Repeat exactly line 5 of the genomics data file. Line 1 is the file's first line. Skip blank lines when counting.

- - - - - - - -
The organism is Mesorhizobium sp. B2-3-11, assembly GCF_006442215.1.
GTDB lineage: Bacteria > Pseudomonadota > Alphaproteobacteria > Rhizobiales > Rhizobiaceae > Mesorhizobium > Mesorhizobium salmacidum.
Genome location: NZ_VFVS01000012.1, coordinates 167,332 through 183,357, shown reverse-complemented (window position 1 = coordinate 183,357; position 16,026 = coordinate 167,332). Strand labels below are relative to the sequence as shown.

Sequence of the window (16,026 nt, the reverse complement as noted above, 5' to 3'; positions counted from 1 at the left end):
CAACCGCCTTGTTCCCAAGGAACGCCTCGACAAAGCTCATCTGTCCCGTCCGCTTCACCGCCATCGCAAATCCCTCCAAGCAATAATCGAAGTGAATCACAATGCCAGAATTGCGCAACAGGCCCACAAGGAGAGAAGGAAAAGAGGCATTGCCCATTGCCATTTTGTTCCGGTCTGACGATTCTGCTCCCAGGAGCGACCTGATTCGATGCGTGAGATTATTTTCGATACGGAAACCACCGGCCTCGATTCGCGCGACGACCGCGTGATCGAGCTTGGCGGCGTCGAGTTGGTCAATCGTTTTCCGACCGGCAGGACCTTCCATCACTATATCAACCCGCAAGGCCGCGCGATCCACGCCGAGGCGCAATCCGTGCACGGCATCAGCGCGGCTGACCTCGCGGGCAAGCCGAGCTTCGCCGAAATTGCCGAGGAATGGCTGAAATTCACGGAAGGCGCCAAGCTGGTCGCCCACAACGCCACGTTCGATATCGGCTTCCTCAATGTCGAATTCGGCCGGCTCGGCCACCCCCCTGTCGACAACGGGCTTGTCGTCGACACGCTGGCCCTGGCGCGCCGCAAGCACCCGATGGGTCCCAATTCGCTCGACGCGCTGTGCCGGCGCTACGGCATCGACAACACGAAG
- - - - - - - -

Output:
CAACCGCCTTGTTCCCAAGGAACGCCTCGACAAAGCTCATCTGTCCCGTCCGCTTCACCGCCATCGCAAATCCCTCCAAGCAATAATCGAAGTGAATCACAATGCCAGAATTGCGCAACAGGCCCACAAGGAGAGAAGGAAAAGAGGCATTGCCCATTGCCATTTTGTTCCGGTCTGACGATTCTGCTCCCAGGAGCGACCTGATTCGATGCGTGAGATTATTTTCGATACGGAAACCACCGGCCTCGATTCGCGCGACGACCGCGTGATCGAGCTTGGCGGCGTCGAGTTGGTCAATCGTTTTCCGACCGGCAGGACCTTCCATCACTATATCAACCCGCAAGGCCGCGCGATCCACGCCGAGGCGCAATCCGTGCACGGCATCAGCGCGGCTGACCTCGCGGGCAAGCCGAGCTTCGCCGAAATTGCCGAGGAATGGCTGAAATTCACGGAAGGCGCCAAGCTGGTCGCCCACAACGCCACGTTCGATATCGGCTTCCTCAATGTCGAATTCGGCCGGCTCGGCCACCCCCCTGTCGACAACGGGCTTGTCGTCGACACGCTGGCCCTGGCGCGCCGCAAGCACCCGATGGGTCCCAATTCGCTCGACGCGCTGTGCCGGCGCTACGGCATCGACAACACGAAG